DADE CITY — County officials preparing to write next year's budget were pleasantly surprised Tuesday when they heard that property values are expected to drop by about 5 percent.
In most years, such news would be unwelcome, to say the least. But in a county rocked the past few years by a plummeting tax base, the relatively benign drop in values could mean county coffers are starting to return to normal.
Under a "worst-case scenario," county budget director Mike Nurrenbrock said there will be a $5.6 million shortfall in the general fund, which pays for countywide services and is the primary target for cuts. That figure would provide "significant relief," he said, compared with the $14 million gap last year.
"He made me really happy today," said Michele Baker, the assistant county administrator. She had been expecting a drop of about 7 percent, which translates to a shortfall of more than $8 million.
Besides the decreased property taxes, some county fees are expected to drop by about $350,000. A potential bright spot is an expected $1 million boost in sales tax collections — restoring that figure to what the county brought in three years ago.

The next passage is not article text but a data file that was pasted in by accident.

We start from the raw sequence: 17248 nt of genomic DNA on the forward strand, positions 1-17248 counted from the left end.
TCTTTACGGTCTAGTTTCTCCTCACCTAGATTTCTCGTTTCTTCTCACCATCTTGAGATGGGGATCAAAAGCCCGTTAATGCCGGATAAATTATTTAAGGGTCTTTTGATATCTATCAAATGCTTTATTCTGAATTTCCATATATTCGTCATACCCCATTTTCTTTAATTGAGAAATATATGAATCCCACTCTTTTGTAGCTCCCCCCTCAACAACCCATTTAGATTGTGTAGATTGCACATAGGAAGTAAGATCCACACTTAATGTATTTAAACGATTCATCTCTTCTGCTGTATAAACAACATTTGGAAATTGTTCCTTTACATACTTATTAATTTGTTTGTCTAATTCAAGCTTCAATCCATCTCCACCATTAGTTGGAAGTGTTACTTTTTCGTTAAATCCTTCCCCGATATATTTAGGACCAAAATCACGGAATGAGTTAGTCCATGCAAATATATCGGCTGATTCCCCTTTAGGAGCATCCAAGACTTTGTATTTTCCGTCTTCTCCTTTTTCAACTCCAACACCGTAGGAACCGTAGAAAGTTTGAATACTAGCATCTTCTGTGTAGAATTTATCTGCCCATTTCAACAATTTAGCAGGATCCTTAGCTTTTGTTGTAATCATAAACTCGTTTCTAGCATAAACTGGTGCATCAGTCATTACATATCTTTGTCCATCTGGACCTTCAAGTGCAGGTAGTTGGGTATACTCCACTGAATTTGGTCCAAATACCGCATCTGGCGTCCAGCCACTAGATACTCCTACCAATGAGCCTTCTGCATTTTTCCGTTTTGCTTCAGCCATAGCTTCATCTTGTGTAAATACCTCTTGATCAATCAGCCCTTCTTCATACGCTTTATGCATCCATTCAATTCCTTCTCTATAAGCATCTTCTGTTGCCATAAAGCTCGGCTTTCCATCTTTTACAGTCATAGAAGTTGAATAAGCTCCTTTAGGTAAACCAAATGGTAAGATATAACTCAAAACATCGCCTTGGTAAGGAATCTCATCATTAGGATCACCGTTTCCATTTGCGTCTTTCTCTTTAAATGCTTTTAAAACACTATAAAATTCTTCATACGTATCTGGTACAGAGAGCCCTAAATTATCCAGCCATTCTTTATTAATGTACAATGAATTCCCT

"That might indicate some increased consumer spending in Pasco," Nurrenbrock said, cautioning that the trend is based on only a few months of data. "It's still early."
County commissioners got only a rough sketch of next year's revenue picture during a workshop Tuesday in Dade City. More precise numbers from property appraiser Mike Wells should be available by Friday's commission meeting. A final revenue projection is due in July.
This year, the county is expected to collect $132 million in property taxes for basic services such as law enforcement, libraries and parks. Last year, commissioners closed most of the property tax shortfall by cutting programs. Sharp cuts were largely avoided in 2009 when commissioners voted to increase the property tax rate.
Despite Tuesday's relative good news, Commissioner Pat Mulieri warned that some county programs are still on the chopping block and that she is still facing pressure from some residents for significant tax relief.
"We are being faced with revenue depletions," she said. "I don't know how we would do that."
Officials estimated that county firefighting services, which are paid for with a separate property tax, could also take a $1.3 million hit next year. Last year's shortfall for fire services was nearly double that figure, but commissioners voted to increase the property tax rate to leave the fire budget relatively intact.
Lee Logan can be reached at firstname.lastname@example.org or (727) 869-6236.